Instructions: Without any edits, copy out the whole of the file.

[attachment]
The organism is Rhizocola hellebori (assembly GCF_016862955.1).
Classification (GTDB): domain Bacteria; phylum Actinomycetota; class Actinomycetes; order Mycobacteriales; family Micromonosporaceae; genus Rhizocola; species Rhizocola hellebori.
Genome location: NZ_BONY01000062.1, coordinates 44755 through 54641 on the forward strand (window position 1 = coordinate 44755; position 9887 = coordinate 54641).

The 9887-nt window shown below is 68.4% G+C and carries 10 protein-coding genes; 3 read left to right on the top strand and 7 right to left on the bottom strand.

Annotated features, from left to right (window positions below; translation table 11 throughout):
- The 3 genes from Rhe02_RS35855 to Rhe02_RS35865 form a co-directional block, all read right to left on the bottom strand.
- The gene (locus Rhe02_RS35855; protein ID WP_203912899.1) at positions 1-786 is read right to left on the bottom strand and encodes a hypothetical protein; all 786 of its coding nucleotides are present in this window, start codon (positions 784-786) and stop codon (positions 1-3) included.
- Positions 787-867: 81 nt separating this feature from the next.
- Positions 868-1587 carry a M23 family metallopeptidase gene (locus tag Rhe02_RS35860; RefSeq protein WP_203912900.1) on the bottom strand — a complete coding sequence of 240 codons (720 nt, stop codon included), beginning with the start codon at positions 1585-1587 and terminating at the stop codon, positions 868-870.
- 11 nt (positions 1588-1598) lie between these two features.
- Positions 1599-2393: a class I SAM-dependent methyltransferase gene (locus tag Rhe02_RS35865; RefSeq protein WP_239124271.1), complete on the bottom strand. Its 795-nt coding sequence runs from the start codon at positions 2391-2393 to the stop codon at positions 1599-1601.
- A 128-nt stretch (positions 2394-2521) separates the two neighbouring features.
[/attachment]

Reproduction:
The organism is Rhizocola hellebori (assembly GCF_016862955.1).
Classification (GTDB): domain Bacteria; phylum Actinomycetota; class Actinomycetes; order Mycobacteriales; family Micromonosporaceae; genus Rhizocola; species Rhizocola hellebori.
Genome location: NZ_BONY01000062.1, coordinates 44755 through 54641 on the forward strand (window position 1 = coordinate 44755; position 9887 = coordinate 54641).

The 9887-nt window shown below is 68.4% G+C and carries 10 protein-coding genes; 3 read left to right on the top strand and 7 right to left on the bottom strand.

Annotated features, from left to right (window positions below; translation table 11 throughout):
- The 3 genes from Rhe02_RS35855 to Rhe02_RS35865 form a co-directional block, all read right to left on the bottom strand.
- The gene (locus Rhe02_RS35855; protein ID WP_203912899.1) at positions 1-786 is read right to left on the bottom strand and encodes a hypothetical protein; all 786 of its coding nucleotides are present in this window, start codon (positions 784-786) and stop codon (positions 1-3) included.
- Positions 787-867: 81 nt separating this feature from the next.
- Positions 868-1587 carry a M23 family metallopeptidase gene (locus tag Rhe02_RS35860; RefSeq protein WP_203912900.1) on the bottom strand — a complete coding sequence of 240 codons (720 nt, stop codon included), beginning with the start codon at positions 1585-1587 and terminating at the stop codon, positions 868-870.
- 11 nt (positions 1588-1598) lie between these two features.
- Positions 1599-2393: a class I SAM-dependent methyltransferase gene (locus tag Rhe02_RS35865; RefSeq protein WP_239124271.1), complete on the bottom strand. Its 795-nt coding sequence runs from the start codon at positions 2391-2393 to the stop codon at positions 1599-1601.
- A 128-nt stretch (positions 2394-2521) separates the two neighbouring features.